he that has seen the number and the aggravation of his short-coming efforts, and is determined that he will perfect himself in the fear of God; he that has called to memory the blessings and privileges he has received, and the word of grace which he has heard, and is determined no longer to live a life of cold ingratitude; he that sees the prize ready to be torn from his grasp, and is determined, with a renovated effort, to hold fast; he that has neglected God, and then seen the necessity of a repentance which beginning at sorrow for sin, should grow to newness of life—this is that which is so particularly implied in the term, “he that overcometh :" and to no individual to which the epistle was originally addressed, or to which it has, in its practical aspect, been appropriated, to no individual can the title of a triumphant, conquering, overcoming disciple of the Lord Jesus Christ belong, whose heart enters not into the spirit, and whose life runs not daily parallel with the exhortation—"Be watchful.”
To those who should overcome the difficulties here implied, and who, as thus overcoming, should then be numbered with the few who had as yet kept their garments undefiled, the Lord Jesus Christ adds the animation of a prornise—“He that overcometh, the same shall be clothed in white raiment; and I will not blot out his name out of the book of life, but I will confess his name before my Father, and before his angels.”
Three things are here particularly observable. 1. He shall be clothed in white raiment. 2. I will not blot his name from the book of life.
3. I will confess his name before my Father, and before his angels.
1. This differs from a somewhat similar phrase in the preceding verse, in which it is said in relation to those who had not defiled their garments, “they shall walk with me in white.” In the present instance, it is promised to the conquering Christian that he shall be clothed in white raiment, and it entirely relates to what shall occur in the future state of happiness. In this phrase, there may be an allusion to a practice which prevailed among the Jews in relation to the priesthood, and which may be found in some of the Jewish writers. The great council of the Jews, otherwise called the Sanhedrim, sat in judgment on all matters relating to the temple and its worship. If a priest was found guilty of any crime, they stripped off his white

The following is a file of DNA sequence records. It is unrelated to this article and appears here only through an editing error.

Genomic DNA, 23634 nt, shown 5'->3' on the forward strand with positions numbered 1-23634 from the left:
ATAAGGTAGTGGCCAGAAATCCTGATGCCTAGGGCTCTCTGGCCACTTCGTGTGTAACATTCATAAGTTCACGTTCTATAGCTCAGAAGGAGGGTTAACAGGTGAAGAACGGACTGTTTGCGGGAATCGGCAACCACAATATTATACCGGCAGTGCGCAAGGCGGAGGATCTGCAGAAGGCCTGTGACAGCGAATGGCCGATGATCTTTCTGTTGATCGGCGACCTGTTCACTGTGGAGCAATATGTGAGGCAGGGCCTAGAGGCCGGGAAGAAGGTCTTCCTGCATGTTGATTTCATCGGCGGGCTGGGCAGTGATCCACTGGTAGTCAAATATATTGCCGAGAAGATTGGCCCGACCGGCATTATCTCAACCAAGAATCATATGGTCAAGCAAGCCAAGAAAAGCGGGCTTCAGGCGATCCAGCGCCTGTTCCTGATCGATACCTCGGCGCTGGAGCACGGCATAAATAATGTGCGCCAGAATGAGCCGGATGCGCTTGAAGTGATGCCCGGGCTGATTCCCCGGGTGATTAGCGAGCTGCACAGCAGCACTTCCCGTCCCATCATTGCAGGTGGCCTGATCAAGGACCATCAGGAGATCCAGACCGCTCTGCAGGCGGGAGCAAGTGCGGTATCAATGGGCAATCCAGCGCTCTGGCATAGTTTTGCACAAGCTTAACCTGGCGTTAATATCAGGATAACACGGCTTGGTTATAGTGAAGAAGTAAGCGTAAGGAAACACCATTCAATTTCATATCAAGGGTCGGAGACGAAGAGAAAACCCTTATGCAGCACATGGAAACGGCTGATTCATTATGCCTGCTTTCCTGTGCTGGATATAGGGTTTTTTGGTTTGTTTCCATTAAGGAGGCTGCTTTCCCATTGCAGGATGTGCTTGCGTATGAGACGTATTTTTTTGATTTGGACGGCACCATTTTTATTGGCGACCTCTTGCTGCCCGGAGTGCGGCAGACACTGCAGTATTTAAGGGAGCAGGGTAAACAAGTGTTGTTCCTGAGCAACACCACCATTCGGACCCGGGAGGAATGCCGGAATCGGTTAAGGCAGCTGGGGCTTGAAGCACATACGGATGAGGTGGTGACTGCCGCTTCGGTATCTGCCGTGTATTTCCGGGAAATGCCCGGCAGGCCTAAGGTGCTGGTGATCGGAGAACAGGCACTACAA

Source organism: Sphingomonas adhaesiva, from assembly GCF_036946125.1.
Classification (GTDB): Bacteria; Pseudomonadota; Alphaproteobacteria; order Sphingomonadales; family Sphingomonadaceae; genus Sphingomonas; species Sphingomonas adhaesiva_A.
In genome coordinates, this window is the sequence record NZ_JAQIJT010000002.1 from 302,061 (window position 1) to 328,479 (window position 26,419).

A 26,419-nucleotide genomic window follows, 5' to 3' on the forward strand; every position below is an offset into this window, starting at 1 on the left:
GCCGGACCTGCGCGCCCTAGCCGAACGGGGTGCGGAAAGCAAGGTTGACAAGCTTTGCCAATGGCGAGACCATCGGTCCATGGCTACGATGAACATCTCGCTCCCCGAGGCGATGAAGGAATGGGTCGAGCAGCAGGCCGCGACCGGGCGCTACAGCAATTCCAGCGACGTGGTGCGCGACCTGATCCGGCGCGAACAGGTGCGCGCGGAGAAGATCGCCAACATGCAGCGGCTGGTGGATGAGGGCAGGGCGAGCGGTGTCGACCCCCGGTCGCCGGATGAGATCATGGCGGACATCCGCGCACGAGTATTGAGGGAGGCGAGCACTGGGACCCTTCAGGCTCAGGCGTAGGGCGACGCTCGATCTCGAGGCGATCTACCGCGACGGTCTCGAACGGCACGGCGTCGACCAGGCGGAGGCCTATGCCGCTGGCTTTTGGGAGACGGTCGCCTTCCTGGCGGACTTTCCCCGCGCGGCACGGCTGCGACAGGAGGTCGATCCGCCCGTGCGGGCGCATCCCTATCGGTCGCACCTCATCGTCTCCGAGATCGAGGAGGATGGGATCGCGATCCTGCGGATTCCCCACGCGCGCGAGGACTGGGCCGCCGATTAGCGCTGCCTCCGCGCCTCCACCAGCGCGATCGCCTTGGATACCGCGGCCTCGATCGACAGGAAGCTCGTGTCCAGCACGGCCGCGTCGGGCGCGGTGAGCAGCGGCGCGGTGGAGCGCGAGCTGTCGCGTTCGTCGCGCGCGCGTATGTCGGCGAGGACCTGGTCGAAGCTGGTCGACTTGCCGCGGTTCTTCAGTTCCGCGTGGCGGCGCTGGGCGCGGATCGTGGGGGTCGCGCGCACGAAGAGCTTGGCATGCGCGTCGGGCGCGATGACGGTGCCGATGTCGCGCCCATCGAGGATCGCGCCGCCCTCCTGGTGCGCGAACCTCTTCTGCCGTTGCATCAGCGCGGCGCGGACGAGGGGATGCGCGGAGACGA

garment and put on a black one, in which he wrapped himself
and departed. But in case the accused was acquitted of the crime laid to his charge, it was their custom to clothe him in white, under which circumstances, and that his innocence might be clearly established and known, he was accustomed to walk up and down the temple in a kind of triumphant procession, and then, as heretofore, take his part in the ministry among the others of the house of Levi. Thus, the triumphant Christian was to be clothed in white raiment, the spotless robe of the Redeemer's righteousness, in testimony of his full acquittal through the merits of the great atonement, of all that had been laid to his charge; and it is in consequence of this that the Apostle asks in his anticipated triumph of the believer—“Who shall lay any thing to the charge of God's elect? It is God that justifieth; who is he that condemneth ? It is Christ that died, yea rather, that is risen again,